SASL is a general method to add or enhance authentication in client/server protocols. Its primary purpose is to authenticate clients to servers. When you configure SASL, you must decide on both an authentication mechanism, for the exchange of authentication information (commonly referred to as user credentials), and an authentication framework for how user information is stored. The SASL authentication mechanism governs the challenges and responses between the client and server and how they should be encoded for transmission. The authentication framework refers to how the server itself stores and verifies password information. Figure 12-1 illustrates these two processes. Once an authentication is successful, the server knows the user's identity and can determine which privileges the identified user should have. In the case of Postfix, it is the privilege to relay mail. You can also optionally limit identified users to using a particular sender address when they relay mail.
Figure 12-1. SASL authentication frameworks and mechanisms
12.1.1 Choosing an Authentication Mechanism
The client and server must agree on the authentication mechanism they'll use. (See the Cyrus documentation for currently supported mechanisms.) Some of the more common mechanisms are listed below:
The PLAIN mechanism is the simplest to use, but it does not include any encryption of authentication credentials. You may want to use TLS (see TLS information in Chapter 13) in conjunction with the PLAIN mechanism. The login and password are passed to the mail server as a base64 encoded string.
The LOGIN mechanism is not an officially registered or supported mechanism. Certain older email clients were developed using LOGIN as their authentication mechanism. The SASL libraries support it in case you have to support such clients. If you need it, you must specify support for it when you compile the libraries and Postfix. See Appendix C if you are building your own Postfix. If you are using a packaged distribution and you need LOGIN support, check the documentation with your distribution to make sure it includes it. If it is used, the authentication exchange works the same as the PLAIN mechanism.
OTP is an authentication mechanism using one-time passwords (formerly S/Key). The mechanism does not provide for any encryption, but that may not be necessary since any captured password is good for only a single session. SMTP clients must be able to generate OTP authentication credentials.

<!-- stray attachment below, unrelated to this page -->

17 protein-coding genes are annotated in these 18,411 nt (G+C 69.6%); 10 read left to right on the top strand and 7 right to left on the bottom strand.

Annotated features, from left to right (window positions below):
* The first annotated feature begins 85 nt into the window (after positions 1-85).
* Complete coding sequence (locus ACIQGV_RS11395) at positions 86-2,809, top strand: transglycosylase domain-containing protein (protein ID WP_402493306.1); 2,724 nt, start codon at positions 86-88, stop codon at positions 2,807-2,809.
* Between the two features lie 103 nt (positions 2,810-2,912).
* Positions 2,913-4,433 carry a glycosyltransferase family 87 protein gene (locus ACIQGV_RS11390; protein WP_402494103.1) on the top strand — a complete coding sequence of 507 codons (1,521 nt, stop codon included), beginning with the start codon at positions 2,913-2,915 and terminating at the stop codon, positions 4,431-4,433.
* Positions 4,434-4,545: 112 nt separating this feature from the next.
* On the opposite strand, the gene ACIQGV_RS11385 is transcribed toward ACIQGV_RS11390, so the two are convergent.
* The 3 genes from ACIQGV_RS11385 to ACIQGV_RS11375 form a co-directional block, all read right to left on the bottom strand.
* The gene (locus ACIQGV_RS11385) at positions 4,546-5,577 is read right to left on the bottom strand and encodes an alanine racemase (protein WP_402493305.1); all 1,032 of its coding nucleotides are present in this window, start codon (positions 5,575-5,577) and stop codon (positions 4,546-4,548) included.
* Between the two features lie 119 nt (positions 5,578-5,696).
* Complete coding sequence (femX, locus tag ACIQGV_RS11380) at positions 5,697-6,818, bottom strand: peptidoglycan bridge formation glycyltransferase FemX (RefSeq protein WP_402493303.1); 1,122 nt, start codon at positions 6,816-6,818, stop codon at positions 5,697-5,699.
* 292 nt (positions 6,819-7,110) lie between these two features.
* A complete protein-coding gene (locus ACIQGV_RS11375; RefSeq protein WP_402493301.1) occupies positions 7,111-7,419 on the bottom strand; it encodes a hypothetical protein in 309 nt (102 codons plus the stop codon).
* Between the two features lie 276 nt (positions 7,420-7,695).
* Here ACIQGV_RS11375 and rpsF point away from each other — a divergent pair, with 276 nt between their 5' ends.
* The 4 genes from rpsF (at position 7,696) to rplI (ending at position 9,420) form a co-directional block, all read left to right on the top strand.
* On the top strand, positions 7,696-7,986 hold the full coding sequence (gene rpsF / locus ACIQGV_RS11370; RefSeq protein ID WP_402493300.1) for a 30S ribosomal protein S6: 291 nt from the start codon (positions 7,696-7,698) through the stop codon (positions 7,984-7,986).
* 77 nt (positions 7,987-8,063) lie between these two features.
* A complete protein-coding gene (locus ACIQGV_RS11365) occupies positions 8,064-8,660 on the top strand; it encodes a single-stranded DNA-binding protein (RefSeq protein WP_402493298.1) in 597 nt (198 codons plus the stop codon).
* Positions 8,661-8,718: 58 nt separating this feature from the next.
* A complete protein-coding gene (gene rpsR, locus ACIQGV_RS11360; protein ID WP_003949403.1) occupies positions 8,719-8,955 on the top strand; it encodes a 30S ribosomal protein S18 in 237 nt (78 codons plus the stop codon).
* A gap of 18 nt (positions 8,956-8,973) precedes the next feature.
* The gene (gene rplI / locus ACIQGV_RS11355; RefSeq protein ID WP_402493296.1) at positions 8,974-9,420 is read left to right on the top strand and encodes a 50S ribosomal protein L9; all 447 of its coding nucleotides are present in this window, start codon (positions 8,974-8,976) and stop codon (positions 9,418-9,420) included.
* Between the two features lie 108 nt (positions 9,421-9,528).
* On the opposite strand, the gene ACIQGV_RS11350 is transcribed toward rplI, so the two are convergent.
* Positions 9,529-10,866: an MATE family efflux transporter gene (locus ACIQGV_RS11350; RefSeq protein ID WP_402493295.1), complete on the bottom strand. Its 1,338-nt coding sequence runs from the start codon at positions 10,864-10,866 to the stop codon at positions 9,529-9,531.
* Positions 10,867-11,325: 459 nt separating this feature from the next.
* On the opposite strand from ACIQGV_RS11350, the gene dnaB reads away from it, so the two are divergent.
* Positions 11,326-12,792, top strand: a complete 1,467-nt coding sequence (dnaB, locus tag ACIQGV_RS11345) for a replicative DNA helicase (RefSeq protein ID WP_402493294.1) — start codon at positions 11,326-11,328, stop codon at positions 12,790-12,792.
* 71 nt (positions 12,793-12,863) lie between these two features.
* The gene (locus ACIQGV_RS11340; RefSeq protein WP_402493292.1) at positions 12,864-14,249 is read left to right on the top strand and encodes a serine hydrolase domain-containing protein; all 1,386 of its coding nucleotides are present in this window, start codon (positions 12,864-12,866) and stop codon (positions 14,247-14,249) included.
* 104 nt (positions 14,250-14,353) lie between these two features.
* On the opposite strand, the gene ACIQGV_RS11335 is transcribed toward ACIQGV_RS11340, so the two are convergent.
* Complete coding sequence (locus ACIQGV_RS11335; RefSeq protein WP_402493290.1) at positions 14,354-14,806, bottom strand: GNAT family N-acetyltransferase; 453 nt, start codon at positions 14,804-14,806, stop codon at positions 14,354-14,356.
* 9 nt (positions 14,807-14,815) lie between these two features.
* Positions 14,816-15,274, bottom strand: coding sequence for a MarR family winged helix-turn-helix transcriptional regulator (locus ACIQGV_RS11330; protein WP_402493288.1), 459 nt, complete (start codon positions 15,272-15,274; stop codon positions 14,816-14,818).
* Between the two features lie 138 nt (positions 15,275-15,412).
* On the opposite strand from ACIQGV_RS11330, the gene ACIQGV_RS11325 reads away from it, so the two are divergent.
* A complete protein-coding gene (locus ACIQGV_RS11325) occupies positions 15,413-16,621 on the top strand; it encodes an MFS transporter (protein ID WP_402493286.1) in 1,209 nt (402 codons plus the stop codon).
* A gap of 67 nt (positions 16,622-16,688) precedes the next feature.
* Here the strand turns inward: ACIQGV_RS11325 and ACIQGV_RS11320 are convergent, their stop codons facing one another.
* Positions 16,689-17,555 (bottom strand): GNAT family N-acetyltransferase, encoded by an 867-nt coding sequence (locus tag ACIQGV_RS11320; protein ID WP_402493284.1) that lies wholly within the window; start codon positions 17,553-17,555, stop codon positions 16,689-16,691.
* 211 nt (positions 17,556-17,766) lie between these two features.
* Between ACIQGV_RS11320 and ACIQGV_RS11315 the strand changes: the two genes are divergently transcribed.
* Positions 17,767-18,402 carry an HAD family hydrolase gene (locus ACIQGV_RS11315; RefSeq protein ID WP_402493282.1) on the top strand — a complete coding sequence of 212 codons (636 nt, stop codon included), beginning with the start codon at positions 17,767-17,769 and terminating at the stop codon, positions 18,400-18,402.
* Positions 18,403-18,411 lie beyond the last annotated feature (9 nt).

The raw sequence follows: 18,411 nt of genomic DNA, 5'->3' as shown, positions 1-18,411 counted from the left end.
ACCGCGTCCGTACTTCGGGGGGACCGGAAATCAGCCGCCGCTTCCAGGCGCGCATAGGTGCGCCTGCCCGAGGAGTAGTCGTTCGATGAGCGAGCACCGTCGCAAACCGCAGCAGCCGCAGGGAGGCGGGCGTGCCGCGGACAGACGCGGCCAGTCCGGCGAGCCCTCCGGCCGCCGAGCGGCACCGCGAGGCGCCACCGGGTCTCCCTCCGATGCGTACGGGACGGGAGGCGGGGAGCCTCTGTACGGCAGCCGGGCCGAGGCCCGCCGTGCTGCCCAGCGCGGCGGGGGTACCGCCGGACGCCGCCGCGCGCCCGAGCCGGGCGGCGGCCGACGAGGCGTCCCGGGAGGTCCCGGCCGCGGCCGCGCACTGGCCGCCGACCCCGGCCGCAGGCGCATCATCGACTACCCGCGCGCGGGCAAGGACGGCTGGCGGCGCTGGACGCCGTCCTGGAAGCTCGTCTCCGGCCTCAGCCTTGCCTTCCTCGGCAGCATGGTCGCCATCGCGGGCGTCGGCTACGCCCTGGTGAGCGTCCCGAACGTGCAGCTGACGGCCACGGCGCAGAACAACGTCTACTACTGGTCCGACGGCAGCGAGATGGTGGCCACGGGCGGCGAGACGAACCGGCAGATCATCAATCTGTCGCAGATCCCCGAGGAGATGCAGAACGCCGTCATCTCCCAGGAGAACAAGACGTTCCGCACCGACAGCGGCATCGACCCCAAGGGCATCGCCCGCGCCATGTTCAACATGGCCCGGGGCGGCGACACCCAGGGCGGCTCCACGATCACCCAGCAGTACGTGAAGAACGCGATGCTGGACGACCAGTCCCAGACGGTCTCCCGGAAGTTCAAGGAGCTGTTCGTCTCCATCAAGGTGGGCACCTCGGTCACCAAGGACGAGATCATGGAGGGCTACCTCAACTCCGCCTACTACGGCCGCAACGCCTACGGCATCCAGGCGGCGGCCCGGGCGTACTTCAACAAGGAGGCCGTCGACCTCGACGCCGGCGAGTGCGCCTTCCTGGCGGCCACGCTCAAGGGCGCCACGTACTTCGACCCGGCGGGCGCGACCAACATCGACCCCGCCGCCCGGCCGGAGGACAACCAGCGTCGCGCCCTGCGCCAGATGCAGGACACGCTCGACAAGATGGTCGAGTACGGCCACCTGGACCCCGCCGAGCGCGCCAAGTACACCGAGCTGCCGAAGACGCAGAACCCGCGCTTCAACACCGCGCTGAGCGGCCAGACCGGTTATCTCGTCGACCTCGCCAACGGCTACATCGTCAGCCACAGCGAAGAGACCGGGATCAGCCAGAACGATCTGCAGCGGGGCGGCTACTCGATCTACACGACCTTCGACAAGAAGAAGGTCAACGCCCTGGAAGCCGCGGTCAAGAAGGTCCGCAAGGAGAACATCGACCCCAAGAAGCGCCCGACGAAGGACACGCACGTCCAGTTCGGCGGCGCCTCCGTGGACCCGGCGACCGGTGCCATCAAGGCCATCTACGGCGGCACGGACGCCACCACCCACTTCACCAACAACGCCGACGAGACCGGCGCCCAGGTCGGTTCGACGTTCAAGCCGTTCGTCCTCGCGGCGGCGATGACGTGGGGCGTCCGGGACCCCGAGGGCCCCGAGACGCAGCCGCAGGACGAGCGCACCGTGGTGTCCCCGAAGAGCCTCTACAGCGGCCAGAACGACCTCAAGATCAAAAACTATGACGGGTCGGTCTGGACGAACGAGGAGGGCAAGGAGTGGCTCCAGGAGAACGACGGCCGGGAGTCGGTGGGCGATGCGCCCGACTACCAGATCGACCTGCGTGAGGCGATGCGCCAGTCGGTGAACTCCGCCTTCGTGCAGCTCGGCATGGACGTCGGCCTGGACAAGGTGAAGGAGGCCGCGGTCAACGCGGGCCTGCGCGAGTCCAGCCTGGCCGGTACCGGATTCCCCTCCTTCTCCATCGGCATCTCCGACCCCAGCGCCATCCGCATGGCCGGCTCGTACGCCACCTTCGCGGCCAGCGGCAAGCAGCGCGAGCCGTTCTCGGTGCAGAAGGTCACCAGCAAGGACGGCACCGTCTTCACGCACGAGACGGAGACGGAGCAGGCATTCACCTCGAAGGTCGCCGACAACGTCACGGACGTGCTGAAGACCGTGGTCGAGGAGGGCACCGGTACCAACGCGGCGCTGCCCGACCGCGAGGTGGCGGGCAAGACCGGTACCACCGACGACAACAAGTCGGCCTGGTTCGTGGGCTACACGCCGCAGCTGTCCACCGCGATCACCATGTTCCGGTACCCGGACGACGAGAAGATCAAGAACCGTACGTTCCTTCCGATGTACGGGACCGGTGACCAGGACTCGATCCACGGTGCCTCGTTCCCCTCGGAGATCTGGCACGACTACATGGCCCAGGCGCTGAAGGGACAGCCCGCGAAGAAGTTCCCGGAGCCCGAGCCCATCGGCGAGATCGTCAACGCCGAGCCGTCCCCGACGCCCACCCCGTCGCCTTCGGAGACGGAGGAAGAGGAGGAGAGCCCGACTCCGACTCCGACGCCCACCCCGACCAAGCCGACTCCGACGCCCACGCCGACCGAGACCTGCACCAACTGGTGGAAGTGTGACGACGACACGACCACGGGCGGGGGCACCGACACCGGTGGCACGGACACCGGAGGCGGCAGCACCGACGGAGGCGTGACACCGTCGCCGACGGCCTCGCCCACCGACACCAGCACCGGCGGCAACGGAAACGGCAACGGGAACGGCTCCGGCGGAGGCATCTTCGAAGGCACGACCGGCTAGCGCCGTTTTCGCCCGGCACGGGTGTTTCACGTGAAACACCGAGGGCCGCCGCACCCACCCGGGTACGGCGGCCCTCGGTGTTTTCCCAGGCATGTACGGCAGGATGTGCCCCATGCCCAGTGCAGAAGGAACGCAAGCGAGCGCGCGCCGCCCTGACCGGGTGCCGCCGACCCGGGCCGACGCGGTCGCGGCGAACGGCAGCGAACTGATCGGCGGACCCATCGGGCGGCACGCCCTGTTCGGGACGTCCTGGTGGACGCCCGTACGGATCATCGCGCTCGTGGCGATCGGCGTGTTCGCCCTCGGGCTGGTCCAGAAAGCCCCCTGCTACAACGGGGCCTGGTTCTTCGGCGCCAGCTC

With the DIGEST-MD5 mechanism, both the client and server share a secret password, but it's never sent over the network. The authentication exchange starts with a challenge from the server. The client uses the challenge and the secret password to generate a unique response that could be created only by somebody who has the secret password. The server uses the same two pieces, the challenge and secret password, to generate its own copy, and compares the two. Since the actual secret password is never sent across the network, it's not vulnerable to network eavesdropping.
Kerberos is a network-wide authentication protocol. Unless you are already using Kerberos on your network, you probably don't need to support the KERBEROS mechanism. If you are using Kerberos, using SASL is a nice way to fit SMTP authentication into your existing infrastructure.
SASL includes an ANONYMOUS mechanism, which might make sense for some protocols, but has no benefit for SMTP. An open relay is essentially using an anonymous mechanism, and the purpose of SMTP authentication is to eliminate open relays.
When a client connects to a mail server, the server typically lists all of the password mechanisms it supports, in order of preference. The client tries the first one it supports. If that fails, it may be configured to try additional mechanisms until it can authenticate successfully. If the client and server cannot successfully negotiate over a common mechanism, authentication fails.
Once the server and client agree on a mechanism, they begin the authentication process, consisting of one or more challenges and responses that are governed by the agreed-upon mechanism. The protocol also specifies how these exchanges should be encoded.
 Note: that's encoded, not encrypted. A particular mechanism may or may not include encryption of the client's credentials.
12.1.2 Choosing an Authentication Framework
The SASL authentication framework can use your existing Unix system passwords (for example, passwd, shadow, or PAM) or a separate password file just for authenticating SMTP users. Other options include Kerberos or even a new scheme of your own.
Ultimately, your choice comes down to where and how you want to store your authentication information. Consider your network and how your users currently authenticate to decide which framework works best for you. If your mail users already authenticate on your network through PAM, for example, then you probably want to configure SASL to use your existing system. If, on the other hand, most of your SMTP users are virtual accounts (without system logins), you should opt for a separate password database for SMTP users. Often your POP/IMAP server can share the same user database, making this a convenient option for virtual mail accounts.
General Configuration and Administration
Email and DNS
Local Delivery and POP/IMAP
Hosting Multiple Domains
Blocking Unsolicited Bulk Email
Transport Layer Security
Appendix A. Configuration Parameters
Appendix B. Postfix Commands
Appendix C. Compiling and Installing Postfix
Appendix D. Frequently Asked Questions